• Joe McKenzie

GDPR - Are You Ready?

Updated: Mar 22, 2018

May 25th 2018 is one of the most important dates on any marketer’s calendar. This is the date the new laws regarding data protection and usage comes into effect and, more worryingly for smaller businesses, the date where email marketing and the practices behind it changes forever.

Awareness of GDPR may be rising, but awareness of what it takes to be compliant is still seriously amiss, according to a new study which claims that only 2% of businesses which claim to have met their obligations under the data protection reforms have actually achieved the necessary standards.

According to the Veritas 2017 GDPR Report, which covers the UK, US, France, Germany, Australia, Singapore, and Japan, almost one-third (31%) of businesses believe that their company already conforms to the legislation's key requirements. However, when they were asked about specific GDPR provisions, a whopping 98% fell way short.

Companies must now focus on five high priority areas to ensure they won't be part of that 98%.  

Determining exactly how GDPR affects them

Any organisation that decides on what personal data is processed, for what reason and by what means, is essentially a “data controller.” The GDPR applies not only to businesses in the EU, but also to all organisations outside the EU that are processing personal data for the offering of goods and services to the EU, or that are monitoring the behaviour of data subjects within the EU. 

If any of these criteria are met, then these organisations should appoint a representative to act as a point of contact for the data protection authority (DPA) and data subjects. This leads onto the next priority for companies impacted by GDPR. 

Appoint a data protection officer

When GDPR is introduced, a number of companies will have to employ a data protection officer. The role of a data protection officer is to oversee data protection strategy. They must also educate those within the company on what they must do in order to comply with requirements, provide staff involved in data processing with the necessary training, and perform privacy audits.  

Operate transparently and demonstrate accountability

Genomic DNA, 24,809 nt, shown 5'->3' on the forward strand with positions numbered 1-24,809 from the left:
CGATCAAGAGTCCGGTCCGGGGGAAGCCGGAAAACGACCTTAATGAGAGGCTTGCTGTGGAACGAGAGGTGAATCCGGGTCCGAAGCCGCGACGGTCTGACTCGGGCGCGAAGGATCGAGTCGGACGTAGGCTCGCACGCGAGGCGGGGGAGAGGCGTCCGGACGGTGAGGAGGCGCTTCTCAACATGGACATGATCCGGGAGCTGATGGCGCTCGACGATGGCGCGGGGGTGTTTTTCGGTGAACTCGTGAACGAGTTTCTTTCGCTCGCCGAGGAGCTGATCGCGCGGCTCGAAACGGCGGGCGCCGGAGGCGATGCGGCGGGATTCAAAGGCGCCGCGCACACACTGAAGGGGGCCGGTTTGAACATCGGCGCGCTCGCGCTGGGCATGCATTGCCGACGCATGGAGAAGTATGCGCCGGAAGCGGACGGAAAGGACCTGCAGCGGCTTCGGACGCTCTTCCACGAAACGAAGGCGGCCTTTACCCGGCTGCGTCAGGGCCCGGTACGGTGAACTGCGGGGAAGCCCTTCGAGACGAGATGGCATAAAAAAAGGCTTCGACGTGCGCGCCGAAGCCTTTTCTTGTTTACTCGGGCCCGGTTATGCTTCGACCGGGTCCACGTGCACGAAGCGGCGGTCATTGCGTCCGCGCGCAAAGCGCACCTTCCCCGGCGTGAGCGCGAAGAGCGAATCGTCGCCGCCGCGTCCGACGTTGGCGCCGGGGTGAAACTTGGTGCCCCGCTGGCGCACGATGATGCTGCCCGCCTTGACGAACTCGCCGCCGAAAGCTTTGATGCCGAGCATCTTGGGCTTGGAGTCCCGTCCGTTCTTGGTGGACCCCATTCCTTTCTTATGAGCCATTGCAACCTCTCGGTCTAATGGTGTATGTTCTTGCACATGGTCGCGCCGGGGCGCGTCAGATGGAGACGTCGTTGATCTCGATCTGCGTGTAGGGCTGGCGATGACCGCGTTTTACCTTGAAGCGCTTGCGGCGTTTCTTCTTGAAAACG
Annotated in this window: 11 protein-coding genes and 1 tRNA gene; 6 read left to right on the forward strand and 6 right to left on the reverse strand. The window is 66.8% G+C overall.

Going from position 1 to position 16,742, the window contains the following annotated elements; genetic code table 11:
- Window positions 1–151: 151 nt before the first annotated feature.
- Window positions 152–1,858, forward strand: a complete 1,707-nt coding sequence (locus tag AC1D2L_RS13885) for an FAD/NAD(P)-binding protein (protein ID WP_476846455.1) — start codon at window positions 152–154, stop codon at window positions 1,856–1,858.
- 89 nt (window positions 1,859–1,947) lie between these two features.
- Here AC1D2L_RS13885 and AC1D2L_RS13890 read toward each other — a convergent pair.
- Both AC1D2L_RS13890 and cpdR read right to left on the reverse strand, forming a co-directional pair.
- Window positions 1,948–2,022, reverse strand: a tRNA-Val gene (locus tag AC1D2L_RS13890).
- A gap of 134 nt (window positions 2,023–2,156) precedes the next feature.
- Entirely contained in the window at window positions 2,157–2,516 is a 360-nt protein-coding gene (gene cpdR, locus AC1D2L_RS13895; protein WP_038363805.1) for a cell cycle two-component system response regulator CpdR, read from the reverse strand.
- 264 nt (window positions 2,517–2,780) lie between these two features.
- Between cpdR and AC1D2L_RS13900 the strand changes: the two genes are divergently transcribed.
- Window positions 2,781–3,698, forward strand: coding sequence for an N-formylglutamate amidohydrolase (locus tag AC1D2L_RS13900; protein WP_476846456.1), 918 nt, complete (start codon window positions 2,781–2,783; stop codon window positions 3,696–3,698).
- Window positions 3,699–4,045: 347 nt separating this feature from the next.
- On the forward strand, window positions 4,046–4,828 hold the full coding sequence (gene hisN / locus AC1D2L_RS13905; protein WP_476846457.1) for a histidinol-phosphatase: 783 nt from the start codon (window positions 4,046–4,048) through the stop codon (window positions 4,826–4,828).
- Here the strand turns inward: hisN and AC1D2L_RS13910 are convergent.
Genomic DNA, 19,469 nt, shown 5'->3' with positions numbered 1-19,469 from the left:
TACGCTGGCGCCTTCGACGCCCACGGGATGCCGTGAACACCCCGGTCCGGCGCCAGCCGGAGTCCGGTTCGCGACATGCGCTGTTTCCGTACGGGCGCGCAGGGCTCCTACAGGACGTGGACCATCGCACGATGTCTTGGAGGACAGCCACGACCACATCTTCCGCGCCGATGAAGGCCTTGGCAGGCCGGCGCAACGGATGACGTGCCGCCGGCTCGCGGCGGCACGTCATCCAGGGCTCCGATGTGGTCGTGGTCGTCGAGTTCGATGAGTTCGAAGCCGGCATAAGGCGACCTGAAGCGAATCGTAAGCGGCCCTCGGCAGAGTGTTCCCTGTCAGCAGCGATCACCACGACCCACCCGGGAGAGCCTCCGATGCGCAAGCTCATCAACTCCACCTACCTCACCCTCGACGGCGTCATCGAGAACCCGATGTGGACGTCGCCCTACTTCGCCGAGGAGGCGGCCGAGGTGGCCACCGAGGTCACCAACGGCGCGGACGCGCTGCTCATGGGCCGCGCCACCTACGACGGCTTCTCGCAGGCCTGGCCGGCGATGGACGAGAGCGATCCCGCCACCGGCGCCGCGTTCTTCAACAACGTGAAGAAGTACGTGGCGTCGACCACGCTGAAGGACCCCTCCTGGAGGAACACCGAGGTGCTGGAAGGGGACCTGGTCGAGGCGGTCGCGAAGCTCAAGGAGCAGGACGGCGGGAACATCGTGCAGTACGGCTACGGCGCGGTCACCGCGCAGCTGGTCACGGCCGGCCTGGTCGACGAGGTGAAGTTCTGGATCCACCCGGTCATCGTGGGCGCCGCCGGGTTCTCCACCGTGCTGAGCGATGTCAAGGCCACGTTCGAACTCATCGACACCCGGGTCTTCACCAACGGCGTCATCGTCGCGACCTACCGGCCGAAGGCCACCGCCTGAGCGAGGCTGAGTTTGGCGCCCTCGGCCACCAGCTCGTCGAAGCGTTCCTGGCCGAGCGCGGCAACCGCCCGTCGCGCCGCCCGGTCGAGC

When processing data, companies should operate transparently and illustrate that they are accountable for their actions. An organisation cannot demonstrate accountability without proper data subject consent acquisition and registration. In the past, companies might have been able to get away with implied consent and pre-checked boxes, but this will no longer be the case. They will now have to introduce - if not in place already - measures that enable them to both obtain and record consent and the withdrawal of consent.  

People must know exactly what they are agreeing to, so companies should be clear on what the data is and how and why it is processed. 

Manage cross-border data flows correctly

Following residency requirements, data can be transferred to any of the 28 EU member states, along with EEA members Norway, Liechtenstein and Iceland. Data transfers can also be made to any of the 11 jurisdictions considered to have an adequate level of protection by the European Commissions. This is judged through an adequacy decision, which is a decision taken by the Commission establishing that a third country provides a proportional level of protection of personal data to that in the European Union, through its domestic law or its international commitments. When it comes to transfers that do not fall within these set areas, companies should ensure that they are using the appropriate precautions. Examples of such measures include Binding Corporate Rules (BCRs) and standard contractual clauses, i.e., “EU Model Contracts”. 

Anticipating data subjects exercising their rights

The introduction of the GDPR creates new rights for individuals and also strengthens some of the existing rights. Some of the rights provided by the GDPR include the right to data portability, the right to be forgotten, and the right to be informed. The latter concerns incidents such as a data breach, or if data subjects wish to receive an explanation around machine learning systems’ automated decision making, for instance.  

Ideally, businesses should already have measures and plans in place to deal with the European GDPR coming into effect. However, if a business is not prepared to suitably address data breaches and people exercising their rights, then it is imperative that they start implementing additional controls as soon as possible. 

There have been many reasons given for the current malaise over GDPR implementation, from conflicting advice from the Information Commissioner's Office and confusion, to Brexit and sheer ignorance, but a worrying new factor has emerged - many marketers simply do not have the experience to deal with the changes.

We understand that these new regulations could require drastic changes to many SMEs marketing tactics and budgets, so here at Opt-In Service we want to help take the stress away from your marketing team by giving you all the GDPR facts. 

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